Over the coming decades there is a projected 60% increase in the demand for staple crops such as wheat. At the same time, hotter and dryer climates with shifting pathogen pressures are expected to decrease current production by up to 20%. To meet global food security under these scenarios, the rate of gain in productivity for staples such as wheat must double from the current rate of 1% per year to over 2% per year. Given this serious challenge of food security in the coming decades, classical genetics theory and proven breeding methodology must merge with next-generation approaches to push beyond the current frontiers of plant breeding programs around the world. In this context, the Poland Lab is broadly focused on accelerating the rate of genetic gain in breeding by understanding the wheat genome and applying genomics in predictive modeling to increase selection intensity and selection accuracy. Complementing the phenomenal advances in genomics, we are developing novel approaches in field-based high throughput phenotyping to rapidly and precisely measure important phenotypes in breeding. Finally, we have a broad scope to characterize and utilize novel genetic diversity found in wild relatives of wheat as the raw material for future gains. I will present case studies from this research looking at novel approaches that meld genomics, predictive modeling, high-throughput phenotyping, deep-learning, and germplasm characterization with classical breeding and genetics. While pushing the frontiers of ‘next-generation breeding’, we are able to realize the transformative advancements in farmer’s fields by working directly with public breeding programs throughout the world. With these integrated, multi-disciplinary teams we can make strong step changes at the nexus of next-generation breeding and genomics. However, given the challenges facing agriculture in this century, trajectory changing approaches must be sought with a confluence of cutting-edge and transformative innovations from across the sciences. I will also discuss and vision how these same next-gen breeding approaches can be used to accelerate improvement of undomesticated, novel crops that could flourish under the most severe environments and help agriculture step beyond its current limits.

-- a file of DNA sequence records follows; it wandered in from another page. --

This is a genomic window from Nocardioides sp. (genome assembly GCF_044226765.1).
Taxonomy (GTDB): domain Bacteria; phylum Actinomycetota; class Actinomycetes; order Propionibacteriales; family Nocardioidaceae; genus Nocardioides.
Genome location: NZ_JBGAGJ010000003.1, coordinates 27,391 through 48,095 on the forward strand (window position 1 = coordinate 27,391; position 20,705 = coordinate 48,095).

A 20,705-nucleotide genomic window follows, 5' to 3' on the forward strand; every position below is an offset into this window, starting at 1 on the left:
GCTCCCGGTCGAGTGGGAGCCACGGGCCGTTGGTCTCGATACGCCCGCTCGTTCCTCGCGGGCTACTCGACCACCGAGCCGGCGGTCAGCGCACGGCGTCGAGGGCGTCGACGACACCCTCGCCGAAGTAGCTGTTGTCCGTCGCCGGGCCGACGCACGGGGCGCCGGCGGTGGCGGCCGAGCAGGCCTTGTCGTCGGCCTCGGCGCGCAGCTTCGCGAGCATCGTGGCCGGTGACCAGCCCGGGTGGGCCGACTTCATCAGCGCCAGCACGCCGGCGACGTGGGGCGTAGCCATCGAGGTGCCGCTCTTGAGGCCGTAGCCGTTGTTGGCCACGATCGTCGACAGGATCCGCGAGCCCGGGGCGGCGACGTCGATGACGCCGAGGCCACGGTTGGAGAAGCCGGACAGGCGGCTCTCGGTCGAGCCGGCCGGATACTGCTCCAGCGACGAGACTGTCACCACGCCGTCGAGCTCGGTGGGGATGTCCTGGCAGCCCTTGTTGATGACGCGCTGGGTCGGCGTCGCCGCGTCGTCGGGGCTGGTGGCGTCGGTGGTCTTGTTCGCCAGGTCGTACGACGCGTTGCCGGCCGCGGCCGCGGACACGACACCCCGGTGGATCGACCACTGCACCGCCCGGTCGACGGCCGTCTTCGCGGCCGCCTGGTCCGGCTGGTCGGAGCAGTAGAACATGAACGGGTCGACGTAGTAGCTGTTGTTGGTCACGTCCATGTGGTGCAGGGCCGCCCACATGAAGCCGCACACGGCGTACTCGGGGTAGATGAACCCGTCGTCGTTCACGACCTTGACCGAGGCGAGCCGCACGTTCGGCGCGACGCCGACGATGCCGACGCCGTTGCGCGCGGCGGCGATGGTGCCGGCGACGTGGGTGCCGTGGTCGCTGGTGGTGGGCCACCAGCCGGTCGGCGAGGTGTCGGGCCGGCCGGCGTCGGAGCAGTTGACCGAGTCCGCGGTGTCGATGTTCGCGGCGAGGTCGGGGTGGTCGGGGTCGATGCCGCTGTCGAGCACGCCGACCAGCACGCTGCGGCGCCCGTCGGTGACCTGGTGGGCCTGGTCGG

Dr. Jesse Poland is an Associate Professor at Kansas State University in the Department of Plant Pathology. He is appointed to the graduate faculty in Genetics, Plant Pathology and Agronomy where he serves as major professor and committee member for students in plant breeding and genetics. Dr. Poland is the Director of the Feed the Future Innovation Lab for Applied Wheat Genomics with focus on applying genomics tools to accelerate wheat breeding and develop climate resilient wheat varieties throughout the world. As Associate Director of the Wheat Genetics Resource Center, Dr. Poland leads research to characterize wild wheat germplasm and leveraging valuable genetic diversity for wheat improvement for increased resilience to biotic and abiotic stresses.
The overall focus of the Poland Lab is on quantitative genetics, genomics and high-throughput phenotyping for use in breeding, diversity studies, and association genetics with the overall goal of understanding the wheat genome and increasing genetic gain in wheat breeding. In collaboration with public breeding programs, Dr. Poland is implementing the use of genomic selection methods to accelerate wheat breeding. In the area of germplasm development, Dr. Poland’s group is focused on developing new breeding lines with resistance to the major pests of wheat including stem rust, stripe rust, leaf rust, Barley Yellow Dwarf virus and Hessian Fly while increasing the understanding of the genetic basis of these traits. To compliment advances in genomics, Dr. Poland’s lab is actively developing and applying high-throughput phenotyping approaches for field-based evaluation of breeding lines with the primary focus being genetic characterization of heat and drought tolerance and development of improved germplasm.
Dr. Poland currently supervises five graduate students as major professor and is mentor to nine post-doctoral scholars. He teaches graduate courses in plant genetics and serves as advisor for the plant breeding and genetic graduate student club.